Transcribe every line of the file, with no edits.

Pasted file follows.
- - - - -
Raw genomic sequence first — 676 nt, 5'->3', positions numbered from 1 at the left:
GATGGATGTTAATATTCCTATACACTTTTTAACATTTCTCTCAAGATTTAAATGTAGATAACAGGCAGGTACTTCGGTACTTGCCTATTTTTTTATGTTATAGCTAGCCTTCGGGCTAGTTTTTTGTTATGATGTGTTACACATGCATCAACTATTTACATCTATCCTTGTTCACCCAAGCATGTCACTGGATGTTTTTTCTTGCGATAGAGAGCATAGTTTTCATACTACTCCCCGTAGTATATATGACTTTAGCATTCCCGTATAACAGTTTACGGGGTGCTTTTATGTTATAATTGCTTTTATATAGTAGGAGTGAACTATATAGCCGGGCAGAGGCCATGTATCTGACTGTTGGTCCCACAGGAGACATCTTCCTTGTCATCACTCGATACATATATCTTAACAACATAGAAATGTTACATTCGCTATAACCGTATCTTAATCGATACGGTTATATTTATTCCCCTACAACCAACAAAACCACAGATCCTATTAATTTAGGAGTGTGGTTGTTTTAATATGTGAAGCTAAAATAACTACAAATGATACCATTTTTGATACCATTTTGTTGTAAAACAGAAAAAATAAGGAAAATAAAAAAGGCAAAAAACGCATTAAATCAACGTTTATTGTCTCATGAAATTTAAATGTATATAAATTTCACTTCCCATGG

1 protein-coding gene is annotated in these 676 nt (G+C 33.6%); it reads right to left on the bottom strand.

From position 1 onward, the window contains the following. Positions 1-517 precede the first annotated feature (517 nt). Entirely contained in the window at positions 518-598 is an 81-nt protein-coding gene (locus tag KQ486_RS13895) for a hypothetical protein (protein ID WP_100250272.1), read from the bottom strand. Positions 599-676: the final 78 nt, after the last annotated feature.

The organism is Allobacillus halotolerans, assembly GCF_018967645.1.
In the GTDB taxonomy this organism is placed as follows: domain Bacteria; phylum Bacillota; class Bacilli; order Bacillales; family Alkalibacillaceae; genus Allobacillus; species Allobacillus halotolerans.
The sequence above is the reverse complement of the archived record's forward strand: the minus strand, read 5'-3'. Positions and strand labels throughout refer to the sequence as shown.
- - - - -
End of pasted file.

Raw genomic sequence first — 676 nt, 5'->3', positions numbered from 1 at the left:
GATGGATGTTAATATTCCTATACACTTTTTAACATTTCTCTCAAGATTTAAATGTAGATAACAGGCAGGTACTTCGGTACTTGCCTATTTTTTTATGTTATAGCTAGCCTTCGGGCTAGTTTTTTGTTATGATGTGTTACACATGCATCAACTATTTACATCTATCCTTGTTCACCCAAGCATGTCACTGGATGTTTTTTCTTGCGATAGAGAGCATAGTTTTCATACTACTCCCCGTAGTATATATGACTTTAGCATTCCCGTATAACAGTTTACGGGGTGCTTTTATGTTATAATTGCTTTTATATAGTAGGAGTGAACTATATAGCCGGGCAGAGGCCATGTATCTGACTGTTGGTCCCACAGGAGACATCTTCCTTGTCATCACTCGATACATATATCTTAACAACATAGAAATGTTACATTCGCTATAACCGTATCTTAATCGATACGGTTATATTTATTCCCCTACAACCAACAAAACCACAGATCCTATTAATTTAGGAGTGTGGTTGTTTTAATATGTGAAGCTAAAATAACTACAAATGATACCATTTTTGATACCATTTTGTTGTAAAACAGAAAAAATAAGGAAAATAAAAAAGGCAAAAAACGCATTAAATCAACGTTTATTGTCTCATGAAATTTAAATGTATATAAATTTCACTTCCCATGG

1 protein-coding gene is annotated in these 676 nt (G+C 33.6%); it reads right to left on the bottom strand.

From position 1 onward, the window contains the following. Positions 1-517 precede the first annotated feature (517 nt). Entirely contained in the window at positions 518-598 is an 81-nt protein-coding gene (locus tag KQ486_RS13895) for a hypothetical protein (protein ID WP_100250272.1), read from the bottom strand. Positions 599-676: the final 78 nt, after the last annotated feature.

The organism is Allobacillus halotolerans, assembly GCF_018967645.1.
In the GTDB taxonomy this organism is placed as follows: domain Bacteria; phylum Bacillota; class Bacilli; order Bacillales; family Alkalibacillaceae; genus Allobacillus; species Allobacillus halotolerans.
The sequence above is the reverse complement of the archived record's forward strand: the minus strand, read 5'-3'. Positions and strand labels throughout refer to the sequence as shown.